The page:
This article is extremely interesting to me because I am currently in the middle of trying to change the PA Family Medical Leave Act with my mom. We have been trying to include siblings and parents in to the Family Medical Leave agenda for almost 8 years now. We have struggled with the bill passing because most politicians only care about themselves and don’t want actual positive change. So, the more information I can get on citizen’s support of medical leave, the better of my cause will be.

    • http://uproonline.com/index.php/UJCT/article/view/20
      The article i post because it introduces the ensembles of distributed, heterogeneous resources. It has 4 main parts, 2 of them specifically introduce the data management and data integration in grid computing environment. This paper is of interest to distributing computing researchers because Grid computing provides new challenges that need to be addressed.

    • Big data and the creation of a self-fulfilling prophecy


      The article is about the self-fulfilling prophecy of big data. I liked the example of the police taking an eye on the neighborhoods that come to have higher crime rates. The problem is that data on crime is often biased because arrests are more likely to occur in neighborhoods that are “monitored more often”. This article says that the algorithms used for data analysis are somewhat oppressive, and might isolate groups that are already at society’s margins. I thought this was a negative side that we should really think about, considering how much data analysis means to our societies more and more.

    • Visual simulations to show Uber game strategies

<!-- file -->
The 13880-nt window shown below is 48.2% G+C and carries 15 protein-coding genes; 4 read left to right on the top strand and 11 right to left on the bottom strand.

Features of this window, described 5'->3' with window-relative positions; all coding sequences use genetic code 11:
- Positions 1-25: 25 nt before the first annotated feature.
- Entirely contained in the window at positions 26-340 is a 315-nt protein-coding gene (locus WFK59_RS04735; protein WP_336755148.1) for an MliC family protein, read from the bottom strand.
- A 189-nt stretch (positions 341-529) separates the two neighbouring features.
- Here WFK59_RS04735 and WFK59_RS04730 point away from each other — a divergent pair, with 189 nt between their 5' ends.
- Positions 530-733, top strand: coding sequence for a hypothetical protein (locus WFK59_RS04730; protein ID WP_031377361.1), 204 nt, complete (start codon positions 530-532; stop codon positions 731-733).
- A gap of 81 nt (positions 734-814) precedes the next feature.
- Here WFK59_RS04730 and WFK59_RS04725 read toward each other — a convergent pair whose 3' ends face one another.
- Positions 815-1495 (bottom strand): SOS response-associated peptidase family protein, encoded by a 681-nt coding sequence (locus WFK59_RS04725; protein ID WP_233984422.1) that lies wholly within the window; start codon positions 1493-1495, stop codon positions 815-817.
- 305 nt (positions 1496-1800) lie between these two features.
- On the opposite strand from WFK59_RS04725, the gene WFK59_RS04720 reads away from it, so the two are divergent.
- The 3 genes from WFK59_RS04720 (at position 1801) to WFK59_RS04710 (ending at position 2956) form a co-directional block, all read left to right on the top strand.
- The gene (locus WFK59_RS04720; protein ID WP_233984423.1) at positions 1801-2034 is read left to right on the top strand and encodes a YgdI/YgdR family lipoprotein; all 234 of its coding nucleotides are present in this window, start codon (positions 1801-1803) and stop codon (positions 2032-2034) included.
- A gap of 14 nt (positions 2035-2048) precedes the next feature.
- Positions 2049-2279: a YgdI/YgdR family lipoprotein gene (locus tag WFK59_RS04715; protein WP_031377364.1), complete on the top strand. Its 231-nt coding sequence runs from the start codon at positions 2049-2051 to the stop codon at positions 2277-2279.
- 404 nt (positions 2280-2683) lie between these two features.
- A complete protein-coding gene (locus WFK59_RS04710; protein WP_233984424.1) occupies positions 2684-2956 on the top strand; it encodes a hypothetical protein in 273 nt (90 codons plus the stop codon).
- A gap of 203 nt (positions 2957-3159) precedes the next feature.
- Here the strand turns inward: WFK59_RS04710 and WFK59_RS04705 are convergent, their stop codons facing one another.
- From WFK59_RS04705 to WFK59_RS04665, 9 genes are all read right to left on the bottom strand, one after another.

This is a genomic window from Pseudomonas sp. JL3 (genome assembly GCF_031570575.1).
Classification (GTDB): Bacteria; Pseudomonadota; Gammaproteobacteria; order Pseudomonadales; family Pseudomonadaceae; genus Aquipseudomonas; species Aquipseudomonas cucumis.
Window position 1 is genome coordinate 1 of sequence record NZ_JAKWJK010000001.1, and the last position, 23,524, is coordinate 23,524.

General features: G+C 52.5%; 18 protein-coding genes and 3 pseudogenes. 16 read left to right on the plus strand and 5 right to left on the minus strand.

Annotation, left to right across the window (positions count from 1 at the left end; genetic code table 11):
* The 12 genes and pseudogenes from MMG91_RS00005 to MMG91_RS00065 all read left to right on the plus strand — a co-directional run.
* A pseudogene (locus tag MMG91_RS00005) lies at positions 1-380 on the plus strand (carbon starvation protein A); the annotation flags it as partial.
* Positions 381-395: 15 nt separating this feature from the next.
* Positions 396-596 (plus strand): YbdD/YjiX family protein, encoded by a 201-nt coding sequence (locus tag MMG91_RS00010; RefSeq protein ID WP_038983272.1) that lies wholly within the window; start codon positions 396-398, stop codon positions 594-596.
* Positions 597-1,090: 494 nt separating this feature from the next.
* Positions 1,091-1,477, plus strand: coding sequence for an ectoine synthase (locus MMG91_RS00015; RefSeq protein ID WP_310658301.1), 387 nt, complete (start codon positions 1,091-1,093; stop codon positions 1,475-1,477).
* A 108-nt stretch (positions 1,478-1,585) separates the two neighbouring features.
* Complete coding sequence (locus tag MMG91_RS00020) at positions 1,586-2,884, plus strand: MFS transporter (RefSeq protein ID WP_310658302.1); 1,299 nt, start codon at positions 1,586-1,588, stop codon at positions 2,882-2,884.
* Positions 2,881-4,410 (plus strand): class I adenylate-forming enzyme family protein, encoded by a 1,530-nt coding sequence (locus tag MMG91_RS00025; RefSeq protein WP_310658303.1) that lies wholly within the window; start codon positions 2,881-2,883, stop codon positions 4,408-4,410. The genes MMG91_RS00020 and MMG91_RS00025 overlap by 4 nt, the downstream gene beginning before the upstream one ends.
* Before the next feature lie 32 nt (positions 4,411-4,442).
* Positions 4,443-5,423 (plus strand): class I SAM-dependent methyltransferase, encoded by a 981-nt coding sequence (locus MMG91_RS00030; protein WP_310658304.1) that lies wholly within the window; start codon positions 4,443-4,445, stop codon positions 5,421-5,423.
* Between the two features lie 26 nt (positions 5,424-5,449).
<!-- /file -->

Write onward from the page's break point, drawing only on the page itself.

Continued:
Very interesting to see that Uber uses very creative and smart ways to incentive drivers to work for a longer time and in certain areas.

    • https://www.fastcompany.com/3014911/top-10-iconic-data-graphics
      In this article there are some very good data mapping and infographics. Like windmap, gapminder, The Ebb and Flow Streamgraph, Paths to the White House, Death and Taxes, Gay Rights, State By State, Bikini Chart, A Peek Into Netflix Queues, Why Is Her Paycheck Smaller?, How Common is Your Birthday?. These were very interesting for me.

    • Americans and Cybersecurity

      Internet is our daily, almost everyone uses it to do each kind of things. Crime in the reality and so does the internet. Hackers may get our personal information if we don’t learn how do protect them. A majority of Americans (64%) have personally experienced a major data breach, and relatively large shares of the public lack trust in key institutions – especially the federal government and social media sites – to protect their personal information.

    • http://foodfitphilly.org/eat-healthy-on-a-budget/ I think this article is interesting because it gives you information on how to spend the most of your money. It supports local small-business corner store owners. the article shows what corner stores you can visit with what budget to get the healthiest food possible. With obesity rates so high, information like this can only help the local community.

  • Here are the assignment instructions.  Groups MUST be 5 members.  You may not do this assignment on your own or in smaller groups than 5.

    The assignment is due April 25, 2017. We’ll do the pres […]

  • Here is the study guide for the second exam.

  • Here is the exercise.

    And here is the Excel workbook you’ll need [Pew Story Data (Jan – May 2012).xlsx]

     

     

  • Here is the exercise.

    And here are the workbooks [2012 Presidential Election Results by District.xlsx and Portrait 113th Congress.xlsx]